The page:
THST Annual General Meeting 2021
THST Annual Report 2020/21
THFC ticketing update
VAR session with Mike Riley of PGMOL
FSA Premier League Network meeting
#TerraceTalk mental health campaign
Business and Community Liaison Group meeting
Supporting Tottenham and North Enfield Foodbanks
Football to Amsterdam 2021
Bobby Buckle update
We also need to make an important point about online hate and abuse on social media. In simple terms, it’s not OK. And we all need to play our part in stamping it out. A number of recent instances of racist abuse directed at footballers have underlined a problem that has been growing for some time. It has to stop, and fan organisations are determined to play our part in calling it out. Racism, misogyny, homophobia, wishing death, illness and violence on people – all the abuse has to stop and it has to be challenged. We can’t let this kind of behaviour become normalised. There are two very basic rules that should make it easy to establish what is right and what is not. The first is don’t say anything on social media you wouldn’t say to someone’s face. The second is don’t be a bigot. It’s not complicated.
It’s sad that we have to make these points, but we can’t pretend the abuse is not happening and we can’t ignore it. Along with other fan organisations, we will be making the case to stop the abuse for as long as it takes. And we will be asking the companies that run the social media platforms to use the same swift efficiency in removing, deleting and punishing abuse as they do in taking down video clips that infringe other companies’ copyright. It is not acceptable to hide behind spurious concepts of free speech when people’s lives are being affected. We’ll also be encouraging everyone to challenge abuse wherever they see it.
1. THST Annual General Meeting 2021
The evening of 16 February saw our first ever online AGM and we were delighted with not only how many of you attended but how smoothly it went! All of us who’ve worked from home at some point throughout the pandemic will be familiar with the challenges of video conferencing and this really was a case of practice makes perfect! Particular thanks go to Trust Secretary Pete Haine and to our friends at the Fulham Supporters’ Trust for their counsel at the start of our online AGM journey.
All five resolutions were approved on the night, and by an overwhelming proxy vote in advance of the meeting. Full results can be viewed on our dedicated AGM webpage. In summary, existing Trust Board members Martin Buhagiar, Martin Cloake and Michael Green were reappointed to the Board, with Stephen Cavalier joining as a newly elected Board member.
Our subsequent post AGM Board meeting saw Martin Cloake and Katrina Law retain their positions as Co-Chairs, Pete Haine continue his role as Trust Secretary and Adam Bailey stay in post as Treasurer.
The resolution to disapply the need for auditors for next year’s accounts was also carried. Accounts for the year ending 31 August 2020 can be viewed here. With thanks to Trust Treasurer Adam Bailey for preparing the accounts and ensuring they were independently examined. These will now be registered with the FCA.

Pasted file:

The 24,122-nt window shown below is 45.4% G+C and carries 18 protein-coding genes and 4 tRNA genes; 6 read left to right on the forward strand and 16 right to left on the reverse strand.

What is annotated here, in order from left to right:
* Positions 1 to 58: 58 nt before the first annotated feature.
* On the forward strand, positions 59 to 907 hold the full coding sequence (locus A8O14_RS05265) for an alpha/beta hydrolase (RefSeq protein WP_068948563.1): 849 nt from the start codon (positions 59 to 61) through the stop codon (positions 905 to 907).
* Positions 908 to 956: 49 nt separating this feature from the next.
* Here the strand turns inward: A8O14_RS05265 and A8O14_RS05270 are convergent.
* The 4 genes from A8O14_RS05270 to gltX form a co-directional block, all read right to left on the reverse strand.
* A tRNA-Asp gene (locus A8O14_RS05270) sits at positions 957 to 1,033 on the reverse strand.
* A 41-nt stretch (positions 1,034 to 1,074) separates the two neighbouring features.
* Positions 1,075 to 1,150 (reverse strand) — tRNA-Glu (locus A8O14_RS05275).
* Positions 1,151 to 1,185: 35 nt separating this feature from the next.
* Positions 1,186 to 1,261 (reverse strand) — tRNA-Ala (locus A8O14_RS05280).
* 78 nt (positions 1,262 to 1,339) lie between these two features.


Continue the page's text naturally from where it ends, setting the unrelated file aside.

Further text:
Following the formal part of the meeting, members were invited to ask questions of the Board on any Trust activity or on issues of concern to them. A lot of ground was covered, from the latest on a safe return of fans to stadia, VAR, League Cup Final ticketing, Spurs and the NFL deal, diversity and inclusion work and match day transport, the reopening of the Corner Pin and THFC’s decision to stop sending birthday cards to adult One Hotspur members and Season Ticket holders. Very much a mixed bag!
It was pleasing to be joined by overseas members as well as those closer to home as the virtual platform presented the opportunity to attend to those typically unable to travel to Central London on a week night. Special thanks to THST member David Green for transcribing our discussions within the Zoom chat function on the night, too.
Finally, thanks to those who attended and have contacted us subsequently to congratulate us on such a smooth experience. We’ll definitely explore holding more remote meetings over the coming months.
2. THST Annual Report 2020/21
To tie in with our AGM, we produce an Annual Report each February detailing the work we’ve undertaken on behalf of our members over the previous 12 months. It’s an essential read for members and also for fans unsure of the role, remit and reach of the Trust.
In an atypical year, we’re really proud of our combined achievements. We say combined as your part in successful campaigning is vital. We really are so much stronger together. So have a read and pat yourself on the back for helping support not only THST but Leyton Orient, Marine FC, Meals for the NHS, Tottenham and North Enfield Foodbanks, Prostate Cancer UK, Studio 306 Collective and more.